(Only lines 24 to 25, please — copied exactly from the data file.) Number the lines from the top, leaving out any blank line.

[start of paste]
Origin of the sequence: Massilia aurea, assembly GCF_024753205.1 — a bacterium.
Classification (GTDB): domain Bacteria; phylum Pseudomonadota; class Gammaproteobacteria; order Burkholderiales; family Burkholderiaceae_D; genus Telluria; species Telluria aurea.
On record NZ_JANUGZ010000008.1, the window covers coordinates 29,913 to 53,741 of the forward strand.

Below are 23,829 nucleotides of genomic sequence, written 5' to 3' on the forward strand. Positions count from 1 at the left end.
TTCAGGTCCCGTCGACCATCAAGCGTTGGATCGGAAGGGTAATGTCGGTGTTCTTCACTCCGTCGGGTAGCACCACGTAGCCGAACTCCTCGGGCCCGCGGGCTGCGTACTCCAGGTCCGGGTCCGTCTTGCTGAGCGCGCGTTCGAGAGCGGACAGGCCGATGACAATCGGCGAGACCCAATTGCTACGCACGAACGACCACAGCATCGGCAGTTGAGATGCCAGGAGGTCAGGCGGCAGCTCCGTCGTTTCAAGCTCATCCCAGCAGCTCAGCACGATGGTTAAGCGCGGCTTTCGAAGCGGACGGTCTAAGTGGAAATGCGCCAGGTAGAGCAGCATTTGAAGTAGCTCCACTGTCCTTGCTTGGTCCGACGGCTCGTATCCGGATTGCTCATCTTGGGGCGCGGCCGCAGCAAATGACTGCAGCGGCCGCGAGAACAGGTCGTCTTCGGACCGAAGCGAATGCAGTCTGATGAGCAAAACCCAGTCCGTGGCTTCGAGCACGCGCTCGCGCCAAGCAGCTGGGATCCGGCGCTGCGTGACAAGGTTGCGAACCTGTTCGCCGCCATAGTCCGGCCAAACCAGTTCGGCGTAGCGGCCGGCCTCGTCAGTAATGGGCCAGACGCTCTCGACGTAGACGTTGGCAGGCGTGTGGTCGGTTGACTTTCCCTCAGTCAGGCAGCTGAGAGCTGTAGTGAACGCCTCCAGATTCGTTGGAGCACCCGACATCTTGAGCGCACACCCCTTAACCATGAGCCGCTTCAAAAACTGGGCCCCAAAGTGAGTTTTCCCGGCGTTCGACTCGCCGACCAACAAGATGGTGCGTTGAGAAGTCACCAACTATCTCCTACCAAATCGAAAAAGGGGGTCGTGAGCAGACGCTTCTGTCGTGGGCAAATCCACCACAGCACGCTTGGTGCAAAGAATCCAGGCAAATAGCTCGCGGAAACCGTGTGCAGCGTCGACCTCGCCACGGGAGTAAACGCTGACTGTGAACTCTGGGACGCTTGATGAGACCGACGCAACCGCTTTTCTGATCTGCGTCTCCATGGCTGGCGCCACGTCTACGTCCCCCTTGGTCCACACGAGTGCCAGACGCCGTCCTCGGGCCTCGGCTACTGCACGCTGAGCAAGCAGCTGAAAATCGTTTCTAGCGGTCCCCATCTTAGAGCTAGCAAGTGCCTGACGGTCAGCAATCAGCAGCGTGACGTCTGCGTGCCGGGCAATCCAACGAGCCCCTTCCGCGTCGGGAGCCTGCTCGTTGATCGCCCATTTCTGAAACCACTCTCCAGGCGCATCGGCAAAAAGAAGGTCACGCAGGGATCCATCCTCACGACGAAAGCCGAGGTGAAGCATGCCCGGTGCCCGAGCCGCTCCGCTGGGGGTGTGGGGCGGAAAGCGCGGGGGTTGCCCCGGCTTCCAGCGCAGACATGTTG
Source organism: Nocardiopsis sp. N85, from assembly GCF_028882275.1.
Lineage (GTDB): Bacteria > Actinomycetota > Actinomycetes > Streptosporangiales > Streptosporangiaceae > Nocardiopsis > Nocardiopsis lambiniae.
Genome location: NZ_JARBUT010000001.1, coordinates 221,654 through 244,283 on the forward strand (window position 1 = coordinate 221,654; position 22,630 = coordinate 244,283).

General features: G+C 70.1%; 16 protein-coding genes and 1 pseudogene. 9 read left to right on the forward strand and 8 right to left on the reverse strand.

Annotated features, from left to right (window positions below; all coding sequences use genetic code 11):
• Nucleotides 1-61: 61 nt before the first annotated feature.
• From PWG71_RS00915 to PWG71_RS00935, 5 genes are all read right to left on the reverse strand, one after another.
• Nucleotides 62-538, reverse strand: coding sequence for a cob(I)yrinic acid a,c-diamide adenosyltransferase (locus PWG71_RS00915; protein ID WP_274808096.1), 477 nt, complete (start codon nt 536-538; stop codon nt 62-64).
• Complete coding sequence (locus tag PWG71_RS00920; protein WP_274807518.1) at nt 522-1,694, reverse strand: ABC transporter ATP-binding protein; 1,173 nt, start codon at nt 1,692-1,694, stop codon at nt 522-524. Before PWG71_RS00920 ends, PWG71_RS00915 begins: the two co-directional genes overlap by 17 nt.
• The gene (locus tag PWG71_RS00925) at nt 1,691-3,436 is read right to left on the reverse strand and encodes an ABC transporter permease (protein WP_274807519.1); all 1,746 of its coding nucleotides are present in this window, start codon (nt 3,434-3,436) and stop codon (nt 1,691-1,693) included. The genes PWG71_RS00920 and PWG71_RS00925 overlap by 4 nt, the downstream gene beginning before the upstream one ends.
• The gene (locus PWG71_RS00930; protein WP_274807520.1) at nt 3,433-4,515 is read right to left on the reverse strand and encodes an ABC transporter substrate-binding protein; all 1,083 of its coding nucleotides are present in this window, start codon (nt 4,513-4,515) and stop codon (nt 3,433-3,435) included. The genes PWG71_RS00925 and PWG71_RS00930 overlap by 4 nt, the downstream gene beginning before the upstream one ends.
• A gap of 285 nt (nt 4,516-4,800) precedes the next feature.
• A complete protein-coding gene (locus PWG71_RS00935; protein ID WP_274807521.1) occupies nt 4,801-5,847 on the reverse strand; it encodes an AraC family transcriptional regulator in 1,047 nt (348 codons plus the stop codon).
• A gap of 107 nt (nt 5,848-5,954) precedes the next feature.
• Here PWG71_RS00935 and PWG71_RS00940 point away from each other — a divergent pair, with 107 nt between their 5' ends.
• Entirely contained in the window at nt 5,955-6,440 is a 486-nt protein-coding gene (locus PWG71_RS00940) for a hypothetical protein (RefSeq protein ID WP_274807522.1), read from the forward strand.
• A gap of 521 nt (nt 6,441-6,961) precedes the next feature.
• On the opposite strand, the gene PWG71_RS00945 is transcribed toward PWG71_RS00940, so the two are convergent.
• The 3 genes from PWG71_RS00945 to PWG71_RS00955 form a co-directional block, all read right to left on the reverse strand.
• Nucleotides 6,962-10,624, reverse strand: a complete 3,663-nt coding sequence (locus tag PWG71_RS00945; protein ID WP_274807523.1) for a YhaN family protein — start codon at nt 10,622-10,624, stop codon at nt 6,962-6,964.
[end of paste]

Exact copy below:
• The 3 genes from PWG71_RS00945 to PWG71_RS00955 form a co-directional block, all read right to left on the reverse strand.
• Nucleotides 6,962-10,624, reverse strand: a complete 3,663-nt coding sequence (locus tag PWG71_RS00945; protein ID WP_274807523.1) for a YhaN family protein — start codon at nt 10,622-10,624, stop codon at nt 6,962-6,964.